Vietnam’s smart city projects attract foreign investors’ attention

Vietnam’s smart city projects attract foreign investors’ attention
As the Asian-Oceanian Computing Industry Organization (ASOCIO) Smart City Forum 2018 took place in Hanoi last week, Vietnam announced its grand ambition to develop smart cities, which are likely to be supported by various private and public entities from other countries.

There were hundreds of businesses attending the event. The attendance of 500 representatives from the 10-plus member nations testify the broad appeal of smart solutions, ASOCIO said.

In order to attract foreign investors, Hanoi is stepping up effort to carry out administrative reform, personnel training and environmental protection, said Nguyen Duc Chung, chairman of the Hanoi People's Committee. In a meeting with the European Chamber of Commerce, Chung promised preferential policies to European investors who are interested in the region's smart city projects, according to local media.

Hanoi will first focus on energy management, water resources and transportation related projects. The city has set the goal to have 100% clean water by 2020 and the city will serve as a role model for other smart city implementations in Vietnam, Chung stressed.

Areas of investment focus will include transportation, security, healthcare, energy and housing development. “Digital infrastructure, Internet of Things, cyber security, and education for talents are among the most attractive targets to foreign investors interested in smart city development,” David Wong, chairman of the ASOCIO, told Vietnam Investment Review.

Ho Chi Minh City shows ambition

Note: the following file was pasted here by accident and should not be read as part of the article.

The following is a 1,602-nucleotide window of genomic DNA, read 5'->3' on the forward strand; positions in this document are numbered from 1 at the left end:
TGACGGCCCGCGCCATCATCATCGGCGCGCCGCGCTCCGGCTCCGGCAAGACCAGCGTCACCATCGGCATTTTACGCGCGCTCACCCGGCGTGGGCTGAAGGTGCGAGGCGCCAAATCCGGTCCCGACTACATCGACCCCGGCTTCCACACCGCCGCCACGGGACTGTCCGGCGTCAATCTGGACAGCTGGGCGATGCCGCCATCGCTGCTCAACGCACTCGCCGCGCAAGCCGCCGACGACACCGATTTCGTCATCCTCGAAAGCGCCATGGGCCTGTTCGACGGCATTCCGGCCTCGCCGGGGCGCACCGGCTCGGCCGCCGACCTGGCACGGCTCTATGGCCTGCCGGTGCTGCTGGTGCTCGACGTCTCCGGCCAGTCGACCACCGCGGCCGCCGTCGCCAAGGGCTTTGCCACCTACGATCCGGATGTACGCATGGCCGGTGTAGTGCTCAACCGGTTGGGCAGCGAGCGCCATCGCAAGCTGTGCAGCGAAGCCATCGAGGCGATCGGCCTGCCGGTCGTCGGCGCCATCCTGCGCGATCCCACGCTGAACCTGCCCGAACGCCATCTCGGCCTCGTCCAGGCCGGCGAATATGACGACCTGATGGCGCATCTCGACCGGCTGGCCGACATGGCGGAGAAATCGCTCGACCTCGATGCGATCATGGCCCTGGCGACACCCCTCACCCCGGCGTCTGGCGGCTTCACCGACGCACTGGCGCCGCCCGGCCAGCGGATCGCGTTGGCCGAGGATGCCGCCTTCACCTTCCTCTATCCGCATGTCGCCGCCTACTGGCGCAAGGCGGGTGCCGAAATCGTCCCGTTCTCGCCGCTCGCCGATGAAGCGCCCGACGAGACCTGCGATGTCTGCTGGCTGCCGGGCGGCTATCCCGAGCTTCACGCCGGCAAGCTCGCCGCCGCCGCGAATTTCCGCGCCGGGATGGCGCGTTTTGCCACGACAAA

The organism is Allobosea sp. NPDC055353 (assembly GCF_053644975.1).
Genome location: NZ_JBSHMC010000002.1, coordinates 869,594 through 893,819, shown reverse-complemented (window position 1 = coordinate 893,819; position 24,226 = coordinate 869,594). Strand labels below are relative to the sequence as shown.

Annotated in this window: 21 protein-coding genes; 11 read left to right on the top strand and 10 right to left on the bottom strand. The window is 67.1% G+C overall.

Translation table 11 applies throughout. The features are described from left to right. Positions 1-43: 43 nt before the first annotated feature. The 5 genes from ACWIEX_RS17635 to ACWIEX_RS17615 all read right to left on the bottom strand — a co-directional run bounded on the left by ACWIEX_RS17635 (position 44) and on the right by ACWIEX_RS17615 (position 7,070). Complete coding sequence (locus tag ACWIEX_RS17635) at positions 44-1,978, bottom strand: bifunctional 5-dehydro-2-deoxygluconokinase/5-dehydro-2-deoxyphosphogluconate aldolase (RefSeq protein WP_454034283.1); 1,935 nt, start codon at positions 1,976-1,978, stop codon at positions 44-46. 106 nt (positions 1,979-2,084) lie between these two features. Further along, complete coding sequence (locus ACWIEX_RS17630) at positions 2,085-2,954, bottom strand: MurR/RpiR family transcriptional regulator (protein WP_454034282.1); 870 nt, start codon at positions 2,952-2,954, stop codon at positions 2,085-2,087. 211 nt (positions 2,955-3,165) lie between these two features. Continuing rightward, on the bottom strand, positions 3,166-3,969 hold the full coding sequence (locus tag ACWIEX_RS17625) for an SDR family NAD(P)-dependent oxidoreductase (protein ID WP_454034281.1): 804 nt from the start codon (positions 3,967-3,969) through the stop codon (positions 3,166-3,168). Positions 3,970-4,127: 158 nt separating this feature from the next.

Ho Chi Minh City, the population of which and Hanoi make up 30 percent of the total urban population in Vietnam, also wants to become a smart city. Ho Chi Minh City has traffic congestion and pollution problems and the government is seeking partners to build infrastructure to overcome the challenges. The city government recently talked with the Asian Infrastructure Investment Bank (AIIB) regarding various financing means to facilitate urban construction.

AIIB, which has had a track record of financing infrastructure projects in various Asian countries since 2016, is considering water resources, energy and sustainable city development projects in Vietnam, which are expected to be launched between 2018 and 2019.

Finland has also expressed interest in Ho Chi Minh City's projects. Kari Kahiluoto, Finnish Ambassador to Vietnam, said IT, big data, intelligence centers, web management and e-government appeal to investors the most. “We are involved from the beginning to the end,” he told VietNamNet Bridge, in networks, application and internet security.

According to Kahiluoto, bureaucratic market and unclear regulator systems are the investment hurdles in Vietnam, and the government may set up more investment-friendly policies to attract investors.

Mekong region on track of development

Japan is likely to play a key role in the infrastructure development in Southeast Asia. The country has pledged foreign aid for the ‘Southern Corridor' to connect Ho Chi Minh City, Phnom Penh and Bangkok, as well as the ‘East-West Corridor' to connect Danang in Vietnam to Mawlamyine in Myanmar. This is part of Japanese Prime Minister Shinzo Abe's policy to construct highways and bridges and facilitate trades in the Mekong region.

Japanese conglomerate Hitachi is also preparing to take part in infrastructure projects in Medong Delta as countries in the region embark on their smart city endeavors. In an interview with Bloomberg, Hitachi's Asia and India chairman Kojin Nakakita pointed out that information technology and artificial intelligence are among the areas that Hitachi will focus on developing in Southeast Asia.


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